Readers interested in a fuller account of Frémiet and the Joan of Arc statue are directed to Dr. Ted Gott’s article ‘An iron maiden for Melbourne’, published in the Autumn 2008 La Trobe Journal.

This article has 18 comments

  1. a great story recognising a strong woman of history.

  2. Canonized by Benedict XV on 16 May 1920. It took a while!

  3. Fascinating story, thank you. I sat near Joan many lunchtimes as a student but never realised the story behind the statue and the connections she forged with the French community.

  4. So wonderful to read a story about a statue I have grown up with and taken for granted.

  5. Very interesting story about the statue, I have also grown up with Joan. Many thanks.

  6. A wonderful read, thanks Gerard – worthy of a corona triumphalis! 🙂

  7. My family came from a town in northern Italy named after Joan of Arc. Villa D’Arco was aptly named when the Bishop came to consecrate the new church built by my forefathers after WW2. Wonderful to know we have a connection with her here as well.

  8. An illuminating and thoroughly engaging account of the statue and its historical and contemporary connections with Melbourne. I really enjoyed reading it and will now see the statue anew – thanks Gerard.

  9. Great to see a moment in Australian history where the “inconceivable stupidity” of proponents for Imperial Britain are shunned. Beautiful statue.

  10. In mid 1960s I was at art school (National Galley School) in the basement and 1st floor of what is now the library. I passed these sculptures most days but never knew anything about them. To my shame we thought them awfully old fashioned and rather pretended they didn’t exist. Ignorant young whipper snappers that we were.

    • Dear Wendy

      I am a Senior Lecturer at the VCA Art School and read your comment with interest as I am currently putting together an art project for the VCA Art Schools 150th celebrations. My work is drawing on the National Gallery School’s time at the State Library. I would love to make contact and hear more about your art school experiences as part of my research. Please let me know if you are interested and we can go from there. Best wishes, Kim

  11. 1904 was the Entente Cordiale with the French and part of the picking of sides pre WW1. How significant therefore, is the fact that St George, representing England, in a similarly heroic statue, is set at the left hand side of the apron of the library? When was it placed there?

    • St. George was acquired and put in place in 1889. Interestingly, the sculptor Jacob Boehm was not English but Austrian although most of his working life was in Britain.

  12. Merci Gerard pour l’histoire. C’est interessant!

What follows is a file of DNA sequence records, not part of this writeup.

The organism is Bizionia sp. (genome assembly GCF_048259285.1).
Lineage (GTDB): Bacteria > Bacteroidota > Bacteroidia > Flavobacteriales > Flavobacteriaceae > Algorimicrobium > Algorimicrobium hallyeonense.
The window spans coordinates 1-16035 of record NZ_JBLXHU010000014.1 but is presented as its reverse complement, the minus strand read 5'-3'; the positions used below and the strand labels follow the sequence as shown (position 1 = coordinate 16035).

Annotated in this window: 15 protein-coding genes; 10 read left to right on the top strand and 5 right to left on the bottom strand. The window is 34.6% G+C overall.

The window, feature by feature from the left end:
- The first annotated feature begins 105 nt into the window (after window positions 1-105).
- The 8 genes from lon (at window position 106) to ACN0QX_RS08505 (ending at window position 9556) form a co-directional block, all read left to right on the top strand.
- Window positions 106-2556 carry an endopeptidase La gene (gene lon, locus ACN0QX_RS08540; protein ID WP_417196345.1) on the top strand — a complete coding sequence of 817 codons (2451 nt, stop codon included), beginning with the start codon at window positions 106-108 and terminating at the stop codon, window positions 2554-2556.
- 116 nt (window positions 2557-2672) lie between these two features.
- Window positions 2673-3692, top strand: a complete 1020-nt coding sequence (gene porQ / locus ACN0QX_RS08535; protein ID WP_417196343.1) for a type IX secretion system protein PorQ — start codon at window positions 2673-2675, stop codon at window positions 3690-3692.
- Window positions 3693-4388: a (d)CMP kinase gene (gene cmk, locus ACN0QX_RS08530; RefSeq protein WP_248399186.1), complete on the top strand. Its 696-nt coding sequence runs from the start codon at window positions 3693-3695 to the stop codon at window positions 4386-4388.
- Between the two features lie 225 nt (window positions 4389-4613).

13. Gerard, is there some kind of left over from the missing laurel wreath? Like little bronze nubs at the back of her head, or a hole of something? Totally fascinating to know that she used to have the wreath, and no idea how they got up there to nick it!

  14. Oh! I suddenly realised that it was one of multiple statues made by Frémiet, therefore the wreath should be able to be seen on at least one of the other ones.

    The statues can be found in Nancy (France), New Orleans (US), Philadelphia,(US)
    Portland, Oregon (US), and of course Melbourne. You can do an image search to find them, at least some of them still have their laurel wreaths.

    Fremiet also made smaller copies of the statue (this one sits in the President’s office in Paris) and you can clearly see the wreath on her head too

    Super interesting, thank you for sharing this article!

  15. A further point of significance is the model Frémiet used was Italian beauty Marianna Mattiocco, Rodin’s favourite model and wife of Australian Impressionist John Peter Russell. (Wikipaedia, I believe incorrectly, attributes the model to someone from Joan’s village.)
    Marianna bore Russell 11 children, of who only 6 survived, and died in 1908, a year after the arrival of the statue in Melbourne. On her death, devastated, Russell burned 400 of his works at their house on Belle Ile off Quiberon on the southern coast of Brittany.
    Sadly, of the various smaller replicas of the original in Paris, (in Philadelphia, Portland, New Orleans and Nancy), only the one in Melbourne is not gilded. Hence criticism of its condition.
    (I became interested in Russell when, posted at our Paris Embassy I was commissioned to buy two Russell works for our NGV.)

    • Graeme, thank you for these very interesting comments. If you read Ted Gott’s article, linked to above, there is some doubt as whether Marianna was in fact the model. Whoever it was, we can thank them for this beautiful work.

Leave a comment

Your email address will not be published. Required fields are marked *